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Auxotrophy is the inability of an organism to synthesize a particular organic compound required for its growth (as defined by IUPAC). An auxotroph is an organism that displays this characteristic, auxotrophic is the corresponding adjective. Auxotrophy is the opposite of prototrophy.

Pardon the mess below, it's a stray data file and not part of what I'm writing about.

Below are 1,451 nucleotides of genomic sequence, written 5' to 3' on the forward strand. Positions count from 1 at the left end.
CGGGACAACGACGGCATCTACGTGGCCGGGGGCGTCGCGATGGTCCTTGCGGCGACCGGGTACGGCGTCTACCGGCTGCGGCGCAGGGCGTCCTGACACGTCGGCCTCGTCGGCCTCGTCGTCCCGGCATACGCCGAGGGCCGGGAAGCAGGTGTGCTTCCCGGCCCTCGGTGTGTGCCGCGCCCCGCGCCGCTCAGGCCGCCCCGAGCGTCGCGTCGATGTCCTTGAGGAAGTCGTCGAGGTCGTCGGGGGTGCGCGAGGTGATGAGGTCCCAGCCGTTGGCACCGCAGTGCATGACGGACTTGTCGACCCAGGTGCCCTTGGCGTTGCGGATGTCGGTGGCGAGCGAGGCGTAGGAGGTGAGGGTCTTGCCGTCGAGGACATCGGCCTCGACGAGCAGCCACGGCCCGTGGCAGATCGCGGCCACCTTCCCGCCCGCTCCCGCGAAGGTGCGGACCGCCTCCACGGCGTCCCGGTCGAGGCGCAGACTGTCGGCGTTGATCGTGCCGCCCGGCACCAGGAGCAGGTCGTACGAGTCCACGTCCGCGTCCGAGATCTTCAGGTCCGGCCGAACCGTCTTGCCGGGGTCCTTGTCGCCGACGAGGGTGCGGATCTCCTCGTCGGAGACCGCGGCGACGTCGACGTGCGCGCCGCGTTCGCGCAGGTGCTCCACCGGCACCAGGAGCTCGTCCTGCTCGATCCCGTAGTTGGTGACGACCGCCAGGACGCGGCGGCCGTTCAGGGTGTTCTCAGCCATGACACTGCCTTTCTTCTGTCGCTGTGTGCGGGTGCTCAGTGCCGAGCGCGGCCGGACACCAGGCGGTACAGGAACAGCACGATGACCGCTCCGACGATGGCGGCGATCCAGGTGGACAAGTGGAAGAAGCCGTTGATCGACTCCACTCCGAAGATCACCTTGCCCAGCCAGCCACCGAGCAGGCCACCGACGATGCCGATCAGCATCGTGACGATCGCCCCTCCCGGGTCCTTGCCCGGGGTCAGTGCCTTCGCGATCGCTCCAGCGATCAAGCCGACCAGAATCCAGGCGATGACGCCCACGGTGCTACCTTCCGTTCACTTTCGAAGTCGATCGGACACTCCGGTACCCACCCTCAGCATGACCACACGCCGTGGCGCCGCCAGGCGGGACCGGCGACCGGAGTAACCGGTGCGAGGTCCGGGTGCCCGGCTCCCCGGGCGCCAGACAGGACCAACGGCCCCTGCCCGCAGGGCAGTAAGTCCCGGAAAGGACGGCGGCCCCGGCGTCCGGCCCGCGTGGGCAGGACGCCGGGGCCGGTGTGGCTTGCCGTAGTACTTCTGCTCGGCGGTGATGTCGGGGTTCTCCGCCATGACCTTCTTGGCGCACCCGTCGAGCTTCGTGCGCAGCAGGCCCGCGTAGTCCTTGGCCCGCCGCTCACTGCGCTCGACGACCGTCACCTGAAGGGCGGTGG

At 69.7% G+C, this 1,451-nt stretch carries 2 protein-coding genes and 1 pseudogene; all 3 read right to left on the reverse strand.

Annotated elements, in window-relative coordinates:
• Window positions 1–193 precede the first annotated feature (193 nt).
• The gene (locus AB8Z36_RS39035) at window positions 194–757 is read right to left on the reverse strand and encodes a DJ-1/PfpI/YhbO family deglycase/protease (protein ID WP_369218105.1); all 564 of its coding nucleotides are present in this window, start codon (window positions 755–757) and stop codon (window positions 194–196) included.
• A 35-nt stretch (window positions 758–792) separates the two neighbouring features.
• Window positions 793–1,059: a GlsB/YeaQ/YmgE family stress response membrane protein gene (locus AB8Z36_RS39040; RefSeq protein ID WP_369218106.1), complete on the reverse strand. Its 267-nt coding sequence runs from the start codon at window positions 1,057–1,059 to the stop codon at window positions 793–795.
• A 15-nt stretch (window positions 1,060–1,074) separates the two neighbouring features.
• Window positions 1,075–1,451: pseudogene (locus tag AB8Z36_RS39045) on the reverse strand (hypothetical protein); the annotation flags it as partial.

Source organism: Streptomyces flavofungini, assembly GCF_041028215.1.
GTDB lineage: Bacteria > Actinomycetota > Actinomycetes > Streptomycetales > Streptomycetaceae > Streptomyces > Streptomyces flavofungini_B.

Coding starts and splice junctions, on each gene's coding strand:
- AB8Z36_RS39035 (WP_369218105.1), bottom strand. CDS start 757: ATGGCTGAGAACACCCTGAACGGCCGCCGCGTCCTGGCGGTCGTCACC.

In genetics, a strain is said to be auxotrophic if it carries a mutation that renders it unable to synthesise an essential compound. For example a yeast mutant in which a gene of the uracil synthesis pathway is inactivated is a uracil auxotroph. Such a strain is unable to synthesise uracil and will only be able to grow if uracil can be taken up from the environment. This is the opposite of a uracil prototroph, or in this case a wild-type strain, which can still grow in the absence of uracil. Auxotrophic genetic markers are often used in molecular genetics.
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